On the German Longsword

It’s a rather unassuming piece of steel, weighing a tad more than three pounds. The blunt edges of the sword start from a thin crossguard and end in a rounded tip.

A federschwert is, by any measure, altogether unimpressive. However, this tool unlocks a vast array of martial arts lost to time and recoreded only in books.

I study the tradition of the German longsword. Dating back to the High Middle Ages, this tradition focuses heavily on the bind, and getting past that in order to hit your opponent. This tradition stems from the German Johannes Liechtenauer, a 15th Century fencing master, whose work has been immortalized in numerous fencing manuscripts.

A page detailing a counter against a feint from the Ringneck manuscript

This tradition is also a serious martial art. Using the longsword effectively requires three interconnected skills: technical mastery, speed, and strength. Without one, the others are useless. No matter how strong you may be, without technical mastery a simple feint will leave you defeated. Without speed, technical mastery is useless. Sparring sessions last a few seconds at best, yet in each round multiple techniques can be seen, from half-swording to meisterhaus.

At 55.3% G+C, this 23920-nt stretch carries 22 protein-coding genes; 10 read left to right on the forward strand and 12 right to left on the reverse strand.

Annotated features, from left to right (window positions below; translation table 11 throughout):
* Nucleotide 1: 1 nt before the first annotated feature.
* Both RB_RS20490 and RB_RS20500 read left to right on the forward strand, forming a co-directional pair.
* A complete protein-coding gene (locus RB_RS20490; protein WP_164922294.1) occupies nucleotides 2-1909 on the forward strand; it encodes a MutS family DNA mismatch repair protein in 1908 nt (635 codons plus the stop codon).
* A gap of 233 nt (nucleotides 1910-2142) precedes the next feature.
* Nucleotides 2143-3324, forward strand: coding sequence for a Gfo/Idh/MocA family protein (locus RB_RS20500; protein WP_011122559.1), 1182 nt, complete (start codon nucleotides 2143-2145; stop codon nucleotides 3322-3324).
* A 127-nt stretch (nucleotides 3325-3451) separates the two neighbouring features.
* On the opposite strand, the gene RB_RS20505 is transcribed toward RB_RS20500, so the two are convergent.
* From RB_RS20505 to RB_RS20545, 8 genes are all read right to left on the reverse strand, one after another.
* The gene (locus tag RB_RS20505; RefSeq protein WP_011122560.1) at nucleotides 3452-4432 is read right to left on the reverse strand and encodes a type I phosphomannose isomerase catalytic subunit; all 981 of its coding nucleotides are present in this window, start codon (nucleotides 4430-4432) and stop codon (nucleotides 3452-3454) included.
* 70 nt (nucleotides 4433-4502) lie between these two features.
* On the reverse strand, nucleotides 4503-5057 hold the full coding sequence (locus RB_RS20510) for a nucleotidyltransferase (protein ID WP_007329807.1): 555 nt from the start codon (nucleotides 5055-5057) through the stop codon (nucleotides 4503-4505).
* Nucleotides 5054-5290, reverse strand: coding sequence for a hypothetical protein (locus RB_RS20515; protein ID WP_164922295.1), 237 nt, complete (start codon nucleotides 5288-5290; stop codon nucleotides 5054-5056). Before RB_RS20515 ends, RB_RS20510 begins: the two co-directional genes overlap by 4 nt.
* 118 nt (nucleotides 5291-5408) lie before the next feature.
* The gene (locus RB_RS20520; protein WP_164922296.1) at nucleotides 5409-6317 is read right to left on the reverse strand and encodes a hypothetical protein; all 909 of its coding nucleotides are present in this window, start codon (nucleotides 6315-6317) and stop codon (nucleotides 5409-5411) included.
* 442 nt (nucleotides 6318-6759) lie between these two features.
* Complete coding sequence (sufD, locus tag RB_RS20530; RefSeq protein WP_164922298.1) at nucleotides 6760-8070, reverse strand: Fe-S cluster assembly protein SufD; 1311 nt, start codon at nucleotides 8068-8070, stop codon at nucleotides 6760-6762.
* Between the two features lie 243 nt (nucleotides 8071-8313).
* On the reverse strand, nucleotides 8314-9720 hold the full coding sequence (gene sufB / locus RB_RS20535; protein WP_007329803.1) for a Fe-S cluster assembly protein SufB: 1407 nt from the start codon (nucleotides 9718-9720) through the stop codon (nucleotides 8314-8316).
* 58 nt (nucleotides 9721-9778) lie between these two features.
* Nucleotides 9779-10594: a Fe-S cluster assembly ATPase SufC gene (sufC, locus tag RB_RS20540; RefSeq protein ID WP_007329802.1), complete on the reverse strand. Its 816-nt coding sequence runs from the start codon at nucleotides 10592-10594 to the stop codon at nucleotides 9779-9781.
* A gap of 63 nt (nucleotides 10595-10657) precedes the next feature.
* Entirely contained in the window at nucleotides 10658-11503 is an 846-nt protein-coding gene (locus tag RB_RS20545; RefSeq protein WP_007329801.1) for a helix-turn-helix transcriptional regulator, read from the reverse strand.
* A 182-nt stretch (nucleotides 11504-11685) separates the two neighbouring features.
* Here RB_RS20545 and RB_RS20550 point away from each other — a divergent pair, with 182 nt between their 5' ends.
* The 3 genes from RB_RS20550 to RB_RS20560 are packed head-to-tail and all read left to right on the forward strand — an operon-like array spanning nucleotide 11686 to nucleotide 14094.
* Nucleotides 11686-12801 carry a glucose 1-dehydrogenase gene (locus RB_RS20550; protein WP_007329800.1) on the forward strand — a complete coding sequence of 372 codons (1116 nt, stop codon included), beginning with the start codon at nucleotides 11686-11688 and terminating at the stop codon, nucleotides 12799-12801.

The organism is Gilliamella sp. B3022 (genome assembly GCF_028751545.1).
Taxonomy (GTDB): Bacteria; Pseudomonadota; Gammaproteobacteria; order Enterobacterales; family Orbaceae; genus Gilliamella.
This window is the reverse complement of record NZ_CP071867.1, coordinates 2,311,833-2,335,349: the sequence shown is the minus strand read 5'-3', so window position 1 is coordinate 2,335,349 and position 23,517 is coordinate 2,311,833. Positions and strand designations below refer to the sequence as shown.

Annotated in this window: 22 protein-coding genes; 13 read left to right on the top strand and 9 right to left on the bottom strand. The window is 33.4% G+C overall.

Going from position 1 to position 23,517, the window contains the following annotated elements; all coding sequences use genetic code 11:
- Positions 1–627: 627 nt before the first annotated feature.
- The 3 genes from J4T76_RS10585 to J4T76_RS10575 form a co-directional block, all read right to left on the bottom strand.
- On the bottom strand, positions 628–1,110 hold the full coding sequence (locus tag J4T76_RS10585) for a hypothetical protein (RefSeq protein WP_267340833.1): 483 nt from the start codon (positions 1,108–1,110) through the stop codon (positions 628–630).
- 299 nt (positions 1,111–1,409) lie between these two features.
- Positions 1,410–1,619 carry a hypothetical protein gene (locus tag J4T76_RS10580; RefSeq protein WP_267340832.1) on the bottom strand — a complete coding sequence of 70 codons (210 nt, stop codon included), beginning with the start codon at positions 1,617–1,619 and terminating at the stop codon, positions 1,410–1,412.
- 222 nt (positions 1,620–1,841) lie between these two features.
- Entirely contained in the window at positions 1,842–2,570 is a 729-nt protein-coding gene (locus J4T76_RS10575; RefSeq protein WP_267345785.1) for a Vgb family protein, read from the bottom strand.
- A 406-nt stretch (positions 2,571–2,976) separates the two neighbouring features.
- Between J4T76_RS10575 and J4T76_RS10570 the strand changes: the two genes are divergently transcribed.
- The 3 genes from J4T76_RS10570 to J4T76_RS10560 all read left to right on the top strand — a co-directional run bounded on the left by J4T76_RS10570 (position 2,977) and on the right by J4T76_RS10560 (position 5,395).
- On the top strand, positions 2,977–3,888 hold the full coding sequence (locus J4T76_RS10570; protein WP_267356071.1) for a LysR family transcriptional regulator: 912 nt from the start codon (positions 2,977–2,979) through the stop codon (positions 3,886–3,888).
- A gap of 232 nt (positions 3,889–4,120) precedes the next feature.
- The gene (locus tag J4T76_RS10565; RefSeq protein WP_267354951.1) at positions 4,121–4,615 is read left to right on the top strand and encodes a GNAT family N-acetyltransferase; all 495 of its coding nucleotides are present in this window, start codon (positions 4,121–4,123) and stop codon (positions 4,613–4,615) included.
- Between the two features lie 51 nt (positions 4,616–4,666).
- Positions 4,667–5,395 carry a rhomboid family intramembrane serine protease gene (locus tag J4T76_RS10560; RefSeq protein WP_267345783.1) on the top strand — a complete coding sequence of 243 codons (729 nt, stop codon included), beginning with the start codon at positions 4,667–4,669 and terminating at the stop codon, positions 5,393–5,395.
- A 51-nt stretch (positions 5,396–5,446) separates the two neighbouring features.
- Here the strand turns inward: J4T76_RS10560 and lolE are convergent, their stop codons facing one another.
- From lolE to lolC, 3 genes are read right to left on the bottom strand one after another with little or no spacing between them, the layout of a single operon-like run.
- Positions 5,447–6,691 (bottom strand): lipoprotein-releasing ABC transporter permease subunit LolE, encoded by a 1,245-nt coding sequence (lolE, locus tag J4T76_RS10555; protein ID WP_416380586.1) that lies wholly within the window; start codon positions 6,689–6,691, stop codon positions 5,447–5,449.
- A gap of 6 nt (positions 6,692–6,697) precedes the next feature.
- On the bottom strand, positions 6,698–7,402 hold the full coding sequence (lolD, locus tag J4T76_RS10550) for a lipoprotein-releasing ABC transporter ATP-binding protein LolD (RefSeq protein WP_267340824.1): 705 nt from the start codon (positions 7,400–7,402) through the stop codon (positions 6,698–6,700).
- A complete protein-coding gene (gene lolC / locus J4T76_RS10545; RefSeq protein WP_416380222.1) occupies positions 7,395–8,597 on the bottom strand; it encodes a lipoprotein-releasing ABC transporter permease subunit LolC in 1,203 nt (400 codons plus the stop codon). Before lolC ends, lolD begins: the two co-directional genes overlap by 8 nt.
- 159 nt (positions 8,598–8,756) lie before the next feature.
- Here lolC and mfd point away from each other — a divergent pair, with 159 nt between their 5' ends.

It’s a simple piece of steel. But it also represents a lost legacy dating back centuries, and my journey towards self-confidence. I was never good at sports. Instead I flourished in the classroom, and soon became the sterotypical Asian nerd — thin, tall, and without athletic ability.

I was 15 when I first picked up a steel sword. Despite the bluntness, its simple features conveyed a deadliness I loved. I felt the power of the weapon, and I loved it. Then I swung it. Or, that is, I tried to swing it, and ended up failing terribly. From then on, I was hooked.

Historical fencing is not just a martial art. Sure, a large part of it lies in fencing with others to better yourself, but the goal of the art is historical recreation. Many of the medieval manuscripts assume the reader knows how to swing a sword, yet an oberhaul (a swing going from high to low) takes months of training to get right. As these masters are all long dead now, recreating the art requires scholarly skill as well — translating manuscripts and interpreting them.

For me, it was the perfect intersection between learning and sports to get me interested, and as time went by and I began truly practicing the art, I began to realize that I was gaining confidence in my body. No longer was movement awkward for me, but instead each step flowed logically and beautifully into the next. No more were my arms uncontrolled, but each swing, each thrust, and each wind was exact and purposeful.

Granted, I’m still a little awkward today. However, thanks to the simple German longsword, I’ve gained self confidence. And I think that’s the beauty of martial arts. Though training my body, I’ve trained my intellect and emotions as well.

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